Bromley Councillors, ignoring warnings from their own advisory panel of possible new court action if they tried cost-cutting changes to the controversial Crystal Palace multiplex, last night confirmed the building’s new façade will be cheaper than originally proposed. By a unanimous vote Bromley’s Development Control Committee gave approval of final-detail planning, despite serious misgivings put to them by English Heritage, among others. Present in the public gallery, where noisy protest was expressed, was Darren Johnson, London Mayor Ken Livingstone’s environment advisor, who is implementing the mayor’s pledge to do all in the Greater London Authority’s power to halt the multiplex.

Mr Johnson expressed his “deep disappointment” at the councillors’ decision and said he would be consulting the London Mayor on the next steps. Mr Johnson remarked that Bromley acted inconsistently regarding the multiplex, which was at the northern extremity of Bromley, compared with their sudden environmental concern for their heartland constituents’ interests in the Biggin Hill airport development.

At last night’s meeting it was disclosed that David Wood, chairman of Bromley’s own Advisory Panel on Conservation Areas, had warned the council in the following terms: “My colleagues expressed and continue to express considerable disquiet that certain of these details are being eroded possibly to save money. We strongly advise that this should not happen otherwise the Council will be risking severe criticism or even possible court action”. However this passage was excised from the report to the committee. The panel’s letter revealed that its members were clearly unaware as late as September 1 of major changes to the façade walls of the bottom half of this massive 300-yard long building.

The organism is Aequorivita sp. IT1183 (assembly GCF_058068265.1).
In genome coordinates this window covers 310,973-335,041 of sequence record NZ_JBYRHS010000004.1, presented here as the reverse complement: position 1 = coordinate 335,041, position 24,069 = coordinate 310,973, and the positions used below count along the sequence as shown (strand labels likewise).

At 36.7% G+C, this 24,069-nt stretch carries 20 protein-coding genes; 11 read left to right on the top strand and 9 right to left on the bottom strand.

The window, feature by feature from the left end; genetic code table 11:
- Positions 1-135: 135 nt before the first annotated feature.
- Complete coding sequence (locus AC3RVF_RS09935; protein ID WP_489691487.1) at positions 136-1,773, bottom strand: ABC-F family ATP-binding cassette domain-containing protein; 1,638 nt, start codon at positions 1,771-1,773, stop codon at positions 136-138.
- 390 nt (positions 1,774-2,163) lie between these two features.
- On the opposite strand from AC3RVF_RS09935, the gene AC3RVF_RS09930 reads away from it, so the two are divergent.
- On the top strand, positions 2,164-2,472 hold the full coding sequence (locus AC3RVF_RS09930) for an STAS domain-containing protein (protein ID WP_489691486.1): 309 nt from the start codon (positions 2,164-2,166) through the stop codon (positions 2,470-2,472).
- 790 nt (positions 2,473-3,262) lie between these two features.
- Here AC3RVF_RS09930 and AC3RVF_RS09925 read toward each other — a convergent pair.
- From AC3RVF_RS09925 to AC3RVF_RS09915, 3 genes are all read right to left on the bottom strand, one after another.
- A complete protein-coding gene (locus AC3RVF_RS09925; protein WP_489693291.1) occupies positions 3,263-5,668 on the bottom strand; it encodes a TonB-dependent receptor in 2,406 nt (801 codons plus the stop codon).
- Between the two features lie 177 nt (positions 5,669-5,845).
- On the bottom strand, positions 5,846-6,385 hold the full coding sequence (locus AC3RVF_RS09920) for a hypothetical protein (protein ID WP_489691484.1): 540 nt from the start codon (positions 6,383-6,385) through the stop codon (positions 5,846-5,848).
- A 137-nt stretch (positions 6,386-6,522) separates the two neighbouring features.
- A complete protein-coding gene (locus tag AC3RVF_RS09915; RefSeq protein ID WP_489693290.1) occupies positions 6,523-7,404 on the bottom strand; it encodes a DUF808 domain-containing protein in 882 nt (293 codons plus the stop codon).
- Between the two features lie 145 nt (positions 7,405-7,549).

Yet Bromley’s chief planning officer Stuart Macmillan revealed to councillors that in spite of the panel’s warnings a cheaper option had been taken. The proposed façade change from granite boulders caged in steel mesh (so-called gabion) to “facing stonework on a structural framework” was, said Macmillan “cheaper and more sustainable” than the original Ian Ritchie design.

The proposed 20-screen cine-multiplex on Crystal Palace Park’s green ridgeline dominating London faces intense opposition from local residents and from most of the other four councils adjacent to it. Developer London & Regional Properties Ltd cannot begin construction until all outstanding legal matters are resolved. Still pending is a judicial review appeal by local single mother Diane Barker. Other legal actions are also being considered.

A CPC spokesman said:

“That Bromley councillors voted without having seen any samples of the massive structure’s finish or any meaningful illustration of its gross impact on the London skyline and surrounding residential area is lamentable, but typical. They wouldn’t dream of it doing it to their own homes, so their callous disregard shows again they care nothing for the local community, and only think of Bromley’s coffers. The fight goes on. We are determined that this unwanted multiplex, which will desecrate a grade II* listed open park space of national as well as local import, shall not be built.”

Note to Editors: Under the banner “No Licences, No Multiplex” The Crystal Palace Campaign is also leading a full legal challenge to the developer’s application for 14 liquor licences which is to be heard by Bromley magistrates on November 27 and 28.

Press Officer: Fred Emery 020 8761 0076 Mobile: 0794 117 2023
All Correspondence to: Hon Secretary, 33 HogarthCourt, Fountain Drive, London SE19 1UY
E-mail: fred@syre.demon.co.uk Website: www.crystal.dircon.co.uk

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4 Oct 2000 Last updated 4 Oct 2000